- Foot fetishes, aka podophilia, are more common than you may think.
- Podophilia’s popularity may be related to how the brain groups neurons for the feet and genitals.
Recent research estimates that about one in seven, or 14%, of people have had at least one foot-related sexual fantasy, making foot fetishes one of the most common sexually preferred body parts besides genitals.
A foot fetish can be anything from a sexual fixation on a person’s shoes to feeling aroused at the thought of someone touching, sucking, or otherwise pleasuring your toes.
But why feet? It’s not like they’re close to your genitals. It turns out, there are a few reasons why foot fetishes are so common, and it all begins in the brain.
Why foot fetishes are so common
A fetish is a need or desire for an object, body part, or activity for sexual excitement. This could include a focus on specific objects, like high heels or rubber, or non-genital body parts, like feet, aka podophilia.
Podophilia likely originates from a particular quirk in the area of your brain called the somatosensory nervous system. The somatosensory nervous system controls how the brain perceives sensations like texture and pain.
You know how you can tell if something is touching your left foot vs. your right hand, even if your eyes are closed? That’s thanks to how the somatosensory nervous system organizes and categorizes various neurons in your brain.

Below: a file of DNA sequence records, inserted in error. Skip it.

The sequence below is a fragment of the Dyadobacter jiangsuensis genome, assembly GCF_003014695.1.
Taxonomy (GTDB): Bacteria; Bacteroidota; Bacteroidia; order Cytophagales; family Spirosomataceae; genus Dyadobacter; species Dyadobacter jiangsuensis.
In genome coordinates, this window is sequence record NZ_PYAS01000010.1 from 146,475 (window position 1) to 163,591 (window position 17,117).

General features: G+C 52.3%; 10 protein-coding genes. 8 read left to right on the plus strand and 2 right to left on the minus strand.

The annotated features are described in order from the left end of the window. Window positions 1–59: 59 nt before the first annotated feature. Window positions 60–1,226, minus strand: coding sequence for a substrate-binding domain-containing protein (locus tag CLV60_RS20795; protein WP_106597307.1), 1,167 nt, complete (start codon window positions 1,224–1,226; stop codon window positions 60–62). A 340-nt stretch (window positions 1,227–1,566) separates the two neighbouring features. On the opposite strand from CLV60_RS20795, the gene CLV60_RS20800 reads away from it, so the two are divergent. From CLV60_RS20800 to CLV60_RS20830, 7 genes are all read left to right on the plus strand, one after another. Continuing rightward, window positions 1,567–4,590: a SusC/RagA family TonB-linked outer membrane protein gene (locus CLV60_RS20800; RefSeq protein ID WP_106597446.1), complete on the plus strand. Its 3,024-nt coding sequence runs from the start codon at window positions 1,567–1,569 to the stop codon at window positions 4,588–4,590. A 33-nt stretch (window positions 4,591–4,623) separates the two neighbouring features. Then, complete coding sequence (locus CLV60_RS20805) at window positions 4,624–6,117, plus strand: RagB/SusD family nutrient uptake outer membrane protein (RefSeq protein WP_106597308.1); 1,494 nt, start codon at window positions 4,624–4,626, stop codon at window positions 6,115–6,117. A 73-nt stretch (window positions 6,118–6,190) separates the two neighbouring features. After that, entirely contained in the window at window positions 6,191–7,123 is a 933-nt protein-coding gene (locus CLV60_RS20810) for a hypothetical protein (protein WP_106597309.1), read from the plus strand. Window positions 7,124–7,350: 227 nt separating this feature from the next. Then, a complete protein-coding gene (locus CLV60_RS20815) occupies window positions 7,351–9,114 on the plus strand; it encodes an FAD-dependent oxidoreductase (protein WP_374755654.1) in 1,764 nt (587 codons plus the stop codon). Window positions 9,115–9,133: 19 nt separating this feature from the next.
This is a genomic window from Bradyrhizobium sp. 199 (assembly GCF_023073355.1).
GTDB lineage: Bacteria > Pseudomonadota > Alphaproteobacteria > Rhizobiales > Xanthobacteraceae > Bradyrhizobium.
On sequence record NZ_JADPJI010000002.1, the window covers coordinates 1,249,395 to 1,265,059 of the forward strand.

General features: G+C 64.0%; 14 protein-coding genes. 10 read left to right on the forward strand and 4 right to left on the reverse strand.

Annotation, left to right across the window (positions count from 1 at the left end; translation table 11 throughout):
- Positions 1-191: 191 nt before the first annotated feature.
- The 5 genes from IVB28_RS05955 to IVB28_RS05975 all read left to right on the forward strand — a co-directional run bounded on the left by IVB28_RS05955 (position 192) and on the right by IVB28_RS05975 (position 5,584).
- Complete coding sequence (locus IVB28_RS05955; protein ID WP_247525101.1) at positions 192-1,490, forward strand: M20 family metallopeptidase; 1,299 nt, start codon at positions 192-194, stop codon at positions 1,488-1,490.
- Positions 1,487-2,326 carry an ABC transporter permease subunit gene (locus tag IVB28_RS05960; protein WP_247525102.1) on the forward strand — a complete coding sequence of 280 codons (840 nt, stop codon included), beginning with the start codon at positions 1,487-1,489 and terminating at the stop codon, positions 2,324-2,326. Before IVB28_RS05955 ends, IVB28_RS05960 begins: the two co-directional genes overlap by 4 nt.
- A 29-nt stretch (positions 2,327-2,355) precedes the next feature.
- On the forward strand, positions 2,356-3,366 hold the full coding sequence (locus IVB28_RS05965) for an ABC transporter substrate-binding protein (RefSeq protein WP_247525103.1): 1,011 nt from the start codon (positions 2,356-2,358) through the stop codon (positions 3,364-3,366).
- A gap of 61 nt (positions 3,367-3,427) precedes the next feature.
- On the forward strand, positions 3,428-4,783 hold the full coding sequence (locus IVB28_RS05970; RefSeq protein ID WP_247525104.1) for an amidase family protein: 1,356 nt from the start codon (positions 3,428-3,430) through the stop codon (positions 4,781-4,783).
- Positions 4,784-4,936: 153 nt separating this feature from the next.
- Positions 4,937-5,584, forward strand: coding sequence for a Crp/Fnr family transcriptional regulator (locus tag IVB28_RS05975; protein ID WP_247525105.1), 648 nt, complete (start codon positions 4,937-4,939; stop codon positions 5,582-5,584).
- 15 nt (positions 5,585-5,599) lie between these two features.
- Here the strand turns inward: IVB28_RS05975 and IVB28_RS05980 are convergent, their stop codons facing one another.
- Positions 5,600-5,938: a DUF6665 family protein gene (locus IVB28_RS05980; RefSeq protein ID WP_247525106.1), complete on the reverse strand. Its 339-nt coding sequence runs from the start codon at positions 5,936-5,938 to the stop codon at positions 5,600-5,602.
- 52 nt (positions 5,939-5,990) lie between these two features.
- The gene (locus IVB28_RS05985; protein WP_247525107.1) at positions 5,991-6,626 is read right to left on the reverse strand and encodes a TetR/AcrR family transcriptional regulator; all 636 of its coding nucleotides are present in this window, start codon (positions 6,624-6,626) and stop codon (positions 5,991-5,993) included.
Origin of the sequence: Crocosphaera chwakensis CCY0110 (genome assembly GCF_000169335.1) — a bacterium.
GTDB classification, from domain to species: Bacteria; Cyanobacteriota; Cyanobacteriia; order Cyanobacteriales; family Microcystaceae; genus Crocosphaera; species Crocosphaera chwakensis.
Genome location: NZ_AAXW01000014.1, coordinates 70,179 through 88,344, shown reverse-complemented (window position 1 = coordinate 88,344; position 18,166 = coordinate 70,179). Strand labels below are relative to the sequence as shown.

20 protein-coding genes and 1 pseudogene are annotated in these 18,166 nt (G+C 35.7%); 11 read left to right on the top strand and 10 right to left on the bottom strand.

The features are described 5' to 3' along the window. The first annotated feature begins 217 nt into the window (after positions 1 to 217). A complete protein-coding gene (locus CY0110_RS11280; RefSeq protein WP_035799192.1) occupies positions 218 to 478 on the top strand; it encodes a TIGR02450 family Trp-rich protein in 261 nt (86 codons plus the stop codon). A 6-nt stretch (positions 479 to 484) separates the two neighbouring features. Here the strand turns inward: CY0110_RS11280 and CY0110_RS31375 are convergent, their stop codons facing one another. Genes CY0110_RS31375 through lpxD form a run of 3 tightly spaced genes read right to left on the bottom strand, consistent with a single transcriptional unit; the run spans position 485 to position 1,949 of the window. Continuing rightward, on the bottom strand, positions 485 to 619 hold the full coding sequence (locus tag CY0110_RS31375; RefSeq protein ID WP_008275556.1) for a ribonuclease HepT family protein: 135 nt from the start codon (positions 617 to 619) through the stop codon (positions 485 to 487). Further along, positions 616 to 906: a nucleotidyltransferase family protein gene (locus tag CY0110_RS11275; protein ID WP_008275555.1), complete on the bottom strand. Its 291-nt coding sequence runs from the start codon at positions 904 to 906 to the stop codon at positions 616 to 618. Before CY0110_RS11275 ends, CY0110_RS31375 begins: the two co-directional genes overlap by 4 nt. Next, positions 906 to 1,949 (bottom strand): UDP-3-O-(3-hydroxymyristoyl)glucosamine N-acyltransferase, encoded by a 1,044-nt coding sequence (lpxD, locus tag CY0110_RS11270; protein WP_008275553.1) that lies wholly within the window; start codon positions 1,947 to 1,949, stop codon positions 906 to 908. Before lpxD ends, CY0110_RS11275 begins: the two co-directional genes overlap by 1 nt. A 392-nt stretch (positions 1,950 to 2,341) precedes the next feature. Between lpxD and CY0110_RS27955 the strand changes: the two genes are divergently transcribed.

In fact, there’s a map of this categorized system called the somatosensory homunculus, shown below:
Now, what’s important to note here is that the feet neurons are located right next to the genital ones. So, for some people, there could be a co-firing affect going on, so when the neurons in your genitals are triggered, the ones in your feet get fired up, too.
“In this somatosensory map, the feet and genitals are beside each other. There may be relatively frequent associations between the two areas, perhaps due to slight neural misfirings, which can make feet more likely to become eroticized,” says Niki Davis-Fainbloom,
Note: The somatosensory homunculus was first created in 1950 by neurosurgeon Wilder Penfield. While operating on the brains of patients with neurological disorders, he discovered that certain parts of the brain affected sensations on corresponding parts of the body. From these experiments, Penfield constructed representative maps of the cortex.
Another reason foot fetishes are so popular could be the fact that they are highly sensitive.
According to the Canadian Federation of Podiatric Medicine (CFPM), the soles of your feet contain more sensitive nerve-endings per square centimeter than any other part of your body.